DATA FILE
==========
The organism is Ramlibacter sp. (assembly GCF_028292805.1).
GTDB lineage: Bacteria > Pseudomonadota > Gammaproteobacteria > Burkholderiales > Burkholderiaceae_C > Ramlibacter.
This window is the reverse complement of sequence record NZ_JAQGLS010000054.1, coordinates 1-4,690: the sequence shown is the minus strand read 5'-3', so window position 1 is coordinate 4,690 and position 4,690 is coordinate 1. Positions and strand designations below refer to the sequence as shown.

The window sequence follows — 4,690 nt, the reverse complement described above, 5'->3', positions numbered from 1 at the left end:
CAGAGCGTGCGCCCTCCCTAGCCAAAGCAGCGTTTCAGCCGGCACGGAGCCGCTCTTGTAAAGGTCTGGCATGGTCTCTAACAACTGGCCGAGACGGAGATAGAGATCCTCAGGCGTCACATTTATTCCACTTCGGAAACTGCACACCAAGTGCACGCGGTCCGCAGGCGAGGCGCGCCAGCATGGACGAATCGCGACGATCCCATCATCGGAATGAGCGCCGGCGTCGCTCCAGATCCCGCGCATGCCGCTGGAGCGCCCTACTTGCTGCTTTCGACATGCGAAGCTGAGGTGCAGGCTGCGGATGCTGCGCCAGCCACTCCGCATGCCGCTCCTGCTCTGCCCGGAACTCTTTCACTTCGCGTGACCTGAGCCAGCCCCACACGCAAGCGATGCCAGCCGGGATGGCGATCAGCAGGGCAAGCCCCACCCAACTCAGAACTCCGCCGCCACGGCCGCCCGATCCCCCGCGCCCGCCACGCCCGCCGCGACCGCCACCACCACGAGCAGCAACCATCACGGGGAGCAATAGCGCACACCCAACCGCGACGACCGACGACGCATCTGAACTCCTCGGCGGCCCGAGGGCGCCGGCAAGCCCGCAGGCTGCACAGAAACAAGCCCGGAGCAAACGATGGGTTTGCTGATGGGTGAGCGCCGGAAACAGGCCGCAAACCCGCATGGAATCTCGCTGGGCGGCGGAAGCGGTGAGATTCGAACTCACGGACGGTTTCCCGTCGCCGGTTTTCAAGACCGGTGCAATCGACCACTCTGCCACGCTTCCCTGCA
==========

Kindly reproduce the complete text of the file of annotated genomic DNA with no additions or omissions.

The organism is Ramlibacter sp. (assembly GCF_028292805.1).
GTDB lineage: Bacteria > Pseudomonadota > Gammaproteobacteria > Burkholderiales > Burkholderiaceae_C > Ramlibacter.
This window is the reverse complement of sequence record NZ_JAQGLS010000054.1, coordinates 1-4,690: the sequence shown is the minus strand read 5'-3', so window position 1 is coordinate 4,690 and position 4,690 is coordinate 1. Positions and strand designations below refer to the sequence as shown.

The window sequence follows — 4,690 nt, the reverse complement described above, 5'->3', positions numbered from 1 at the left end:
CAGAGCGTGCGCCCTCCCTAGCCAAAGCAGCGTTTCAGCCGGCACGGAGCCGCTCTTGTAAAGGTCTGGCATGGTCTCTAACAACTGGCCGAGACGGAGATAGAGATCCTCAGGCGTCACATTTATTCCACTTCGGAAACTGCACACCAAGTGCACGCGGTCCGCAGGCGAGGCGCGCCAGCATGGACGAATCGCGACGATCCCATCATCGGAATGAGCGCCGGCGTCGCTCCAGATCCCGCGCATGCCGCTGGAGCGCCCTACTTGCTGCTTTCGACATGCGAAGCTGAGGTGCAGGCTGCGGATGCTGCGCCAGCCACTCCGCATGCCGCTCCTGCTCTGCCCGGAACTCTTTCACTTCGCGTGACCTGAGCCAGCCCCACACGCAAGCGATGCCAGCCGGGATGGCGATCAGCAGGGCAAGCCCCACCCAACTCAGAACTCCGCCGCCACGGCCGCCCGATCCCCCGCGCCCGCCACGCCCGCCGCGACCGCCACCACCACGAGCAGCAACCATCACGGGGAGCAATAGCGCACACCCAACCGCGACGACCGACGACGCATCTGAACTCCTCGGCGGCCCGAGGGCGCCGGCAAGCCCGCAGGCTGCACAGAAACAAGCCCGGAGCAAACGATGGGTTTGCTGATGGGTGAGCGCCGGAAACAGGCCGCAAACCCGCATGGAATCTCGCTGGGCGGCGGAAGCGGTGAGATTCGAACTCACGGACGGTTTCCCGTCGCCGGTTTTCAAGACCGGTGCAATCGACCACTCTGCCACGCTTCCCTGCA